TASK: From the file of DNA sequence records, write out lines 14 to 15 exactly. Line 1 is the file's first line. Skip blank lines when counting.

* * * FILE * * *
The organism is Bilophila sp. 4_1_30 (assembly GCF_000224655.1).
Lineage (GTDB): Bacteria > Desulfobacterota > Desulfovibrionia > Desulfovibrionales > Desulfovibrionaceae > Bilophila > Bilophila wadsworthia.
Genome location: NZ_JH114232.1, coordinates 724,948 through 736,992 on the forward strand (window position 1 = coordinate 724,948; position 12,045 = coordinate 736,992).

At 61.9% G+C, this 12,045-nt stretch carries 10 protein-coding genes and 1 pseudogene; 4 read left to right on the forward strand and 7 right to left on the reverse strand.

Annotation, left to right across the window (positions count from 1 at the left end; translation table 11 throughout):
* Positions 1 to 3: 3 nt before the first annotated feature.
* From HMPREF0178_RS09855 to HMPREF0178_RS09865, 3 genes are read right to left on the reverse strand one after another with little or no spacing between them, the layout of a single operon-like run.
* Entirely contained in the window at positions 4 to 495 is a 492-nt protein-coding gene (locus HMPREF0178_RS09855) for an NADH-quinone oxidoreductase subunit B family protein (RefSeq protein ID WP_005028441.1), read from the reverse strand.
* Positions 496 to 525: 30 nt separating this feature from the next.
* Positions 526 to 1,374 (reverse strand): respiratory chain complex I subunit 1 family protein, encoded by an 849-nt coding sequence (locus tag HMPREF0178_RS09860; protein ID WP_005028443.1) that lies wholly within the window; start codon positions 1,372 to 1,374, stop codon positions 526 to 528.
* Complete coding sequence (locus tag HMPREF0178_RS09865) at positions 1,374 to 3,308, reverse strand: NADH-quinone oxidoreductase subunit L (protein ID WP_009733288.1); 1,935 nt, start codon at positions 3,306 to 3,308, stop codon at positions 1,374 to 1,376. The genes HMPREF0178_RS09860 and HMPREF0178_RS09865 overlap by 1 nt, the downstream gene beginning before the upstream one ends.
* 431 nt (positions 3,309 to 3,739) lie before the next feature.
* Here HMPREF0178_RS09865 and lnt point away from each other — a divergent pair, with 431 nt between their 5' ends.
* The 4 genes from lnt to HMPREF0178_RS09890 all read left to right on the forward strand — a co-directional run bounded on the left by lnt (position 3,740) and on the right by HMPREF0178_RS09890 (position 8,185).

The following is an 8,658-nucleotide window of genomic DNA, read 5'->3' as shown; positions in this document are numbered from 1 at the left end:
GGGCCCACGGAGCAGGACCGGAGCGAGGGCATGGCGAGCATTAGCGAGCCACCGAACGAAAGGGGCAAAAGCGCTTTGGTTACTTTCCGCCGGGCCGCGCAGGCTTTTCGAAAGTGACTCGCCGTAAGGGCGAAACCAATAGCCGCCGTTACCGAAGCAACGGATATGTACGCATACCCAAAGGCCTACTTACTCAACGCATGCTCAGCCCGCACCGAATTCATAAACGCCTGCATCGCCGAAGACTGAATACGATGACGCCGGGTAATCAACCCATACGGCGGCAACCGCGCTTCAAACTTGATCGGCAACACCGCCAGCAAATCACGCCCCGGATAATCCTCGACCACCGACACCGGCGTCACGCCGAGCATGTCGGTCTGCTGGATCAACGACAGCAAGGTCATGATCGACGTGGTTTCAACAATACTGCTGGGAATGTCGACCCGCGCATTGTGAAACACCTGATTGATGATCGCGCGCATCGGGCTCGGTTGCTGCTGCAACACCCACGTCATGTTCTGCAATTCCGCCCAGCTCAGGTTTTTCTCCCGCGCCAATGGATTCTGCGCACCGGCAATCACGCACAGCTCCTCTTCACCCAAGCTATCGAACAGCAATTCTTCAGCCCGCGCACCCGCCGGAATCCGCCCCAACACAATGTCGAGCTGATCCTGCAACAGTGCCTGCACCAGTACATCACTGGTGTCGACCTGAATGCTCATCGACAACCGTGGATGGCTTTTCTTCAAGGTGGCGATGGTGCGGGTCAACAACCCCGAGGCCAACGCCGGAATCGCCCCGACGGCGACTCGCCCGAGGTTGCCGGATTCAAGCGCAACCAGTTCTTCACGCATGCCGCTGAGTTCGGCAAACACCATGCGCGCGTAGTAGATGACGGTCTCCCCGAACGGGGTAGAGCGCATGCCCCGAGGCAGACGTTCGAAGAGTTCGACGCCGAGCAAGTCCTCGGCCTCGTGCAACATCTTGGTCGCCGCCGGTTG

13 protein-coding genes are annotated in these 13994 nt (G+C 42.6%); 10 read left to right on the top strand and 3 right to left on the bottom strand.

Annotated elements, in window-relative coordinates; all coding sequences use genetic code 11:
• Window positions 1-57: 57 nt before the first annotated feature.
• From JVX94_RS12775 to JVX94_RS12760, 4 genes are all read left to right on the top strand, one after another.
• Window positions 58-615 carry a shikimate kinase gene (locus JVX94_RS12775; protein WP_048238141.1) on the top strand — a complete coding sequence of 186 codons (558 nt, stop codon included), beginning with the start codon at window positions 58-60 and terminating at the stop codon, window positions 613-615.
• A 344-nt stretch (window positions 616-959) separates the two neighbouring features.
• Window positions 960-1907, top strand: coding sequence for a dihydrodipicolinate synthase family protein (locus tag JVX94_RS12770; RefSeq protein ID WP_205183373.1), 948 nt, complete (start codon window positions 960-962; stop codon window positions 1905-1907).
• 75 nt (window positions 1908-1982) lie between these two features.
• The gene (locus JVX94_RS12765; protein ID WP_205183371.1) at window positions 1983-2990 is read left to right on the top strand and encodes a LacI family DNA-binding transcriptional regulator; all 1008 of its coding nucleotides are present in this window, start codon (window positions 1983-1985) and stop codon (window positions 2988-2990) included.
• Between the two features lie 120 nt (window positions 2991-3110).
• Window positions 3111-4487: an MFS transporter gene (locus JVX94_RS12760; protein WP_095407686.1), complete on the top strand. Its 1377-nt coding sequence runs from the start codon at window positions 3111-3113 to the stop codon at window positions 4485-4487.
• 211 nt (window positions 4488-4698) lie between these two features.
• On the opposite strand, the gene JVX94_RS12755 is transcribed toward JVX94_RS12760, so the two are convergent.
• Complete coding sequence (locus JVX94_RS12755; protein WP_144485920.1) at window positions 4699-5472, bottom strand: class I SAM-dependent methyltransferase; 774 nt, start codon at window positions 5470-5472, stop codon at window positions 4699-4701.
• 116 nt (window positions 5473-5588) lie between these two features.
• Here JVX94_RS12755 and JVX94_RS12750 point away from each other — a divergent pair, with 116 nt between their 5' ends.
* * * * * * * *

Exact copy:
* The 4 genes from lnt to HMPREF0178_RS09890 all read left to right on the forward strand — a co-directional run bounded on the left by lnt (position 3,740) and on the right by HMPREF0178_RS09890 (position 8,185).

The following is an 8,658-nucleotide window of genomic DNA, read 5'->3' as shown; positions in this document are numbered from 1 at the left end: